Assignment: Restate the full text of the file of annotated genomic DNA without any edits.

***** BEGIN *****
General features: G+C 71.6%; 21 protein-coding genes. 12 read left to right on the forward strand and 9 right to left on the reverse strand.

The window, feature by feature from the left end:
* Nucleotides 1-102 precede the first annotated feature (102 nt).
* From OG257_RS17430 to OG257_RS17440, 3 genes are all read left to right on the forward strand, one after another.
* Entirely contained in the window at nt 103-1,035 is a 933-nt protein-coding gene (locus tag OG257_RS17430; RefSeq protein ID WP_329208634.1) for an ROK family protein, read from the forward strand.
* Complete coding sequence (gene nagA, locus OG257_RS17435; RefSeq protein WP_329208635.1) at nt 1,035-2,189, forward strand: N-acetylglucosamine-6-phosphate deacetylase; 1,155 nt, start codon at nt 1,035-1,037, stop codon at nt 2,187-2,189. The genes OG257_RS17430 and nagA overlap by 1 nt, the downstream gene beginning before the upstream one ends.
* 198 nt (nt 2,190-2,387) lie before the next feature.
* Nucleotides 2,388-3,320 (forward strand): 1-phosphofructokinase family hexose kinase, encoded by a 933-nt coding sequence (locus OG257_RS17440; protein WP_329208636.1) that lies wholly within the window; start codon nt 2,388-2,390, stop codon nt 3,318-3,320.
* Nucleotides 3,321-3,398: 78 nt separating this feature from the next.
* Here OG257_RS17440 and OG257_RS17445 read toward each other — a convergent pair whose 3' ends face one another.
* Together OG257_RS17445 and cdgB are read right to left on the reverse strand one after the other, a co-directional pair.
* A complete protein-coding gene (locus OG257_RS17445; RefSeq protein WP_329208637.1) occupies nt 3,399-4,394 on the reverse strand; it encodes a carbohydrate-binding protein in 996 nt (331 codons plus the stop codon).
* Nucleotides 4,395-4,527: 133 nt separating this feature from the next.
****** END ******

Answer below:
General features: G+C 71.6%; 21 protein-coding genes. 12 read left to right on the forward strand and 9 right to left on the reverse strand.

The window, feature by feature from the left end:
* Nucleotides 1-102 precede the first annotated feature (102 nt).
* From OG257_RS17430 to OG257_RS17440, 3 genes are all read left to right on the forward strand, one after another.
* Entirely contained in the window at nt 103-1,035 is a 933-nt protein-coding gene (locus tag OG257_RS17430; RefSeq protein ID WP_329208634.1) for an ROK family protein, read from the forward strand.
* Complete coding sequence (gene nagA, locus OG257_RS17435; RefSeq protein WP_329208635.1) at nt 1,035-2,189, forward strand: N-acetylglucosamine-6-phosphate deacetylase; 1,155 nt, start codon at nt 1,035-1,037, stop codon at nt 2,187-2,189. The genes OG257_RS17430 and nagA overlap by 1 nt, the downstream gene beginning before the upstream one ends.
* 198 nt (nt 2,190-2,387) lie before the next feature.
* Nucleotides 2,388-3,320 (forward strand): 1-phosphofructokinase family hexose kinase, encoded by a 933-nt coding sequence (locus OG257_RS17440; protein WP_329208636.1) that lies wholly within the window; start codon nt 2,388-2,390, stop codon nt 3,318-3,320.
* Nucleotides 3,321-3,398: 78 nt separating this feature from the next.
* Here OG257_RS17440 and OG257_RS17445 read toward each other — a convergent pair whose 3' ends face one another.
* Together OG257_RS17445 and cdgB are read right to left on the reverse strand one after the other, a co-directional pair.
* A complete protein-coding gene (locus OG257_RS17445; RefSeq protein WP_329208637.1) occupies nt 3,399-4,394 on the reverse strand; it encodes a carbohydrate-binding protein in 996 nt (331 codons plus the stop codon).
* Nucleotides 4,395-4,527: 133 nt separating this feature from the next.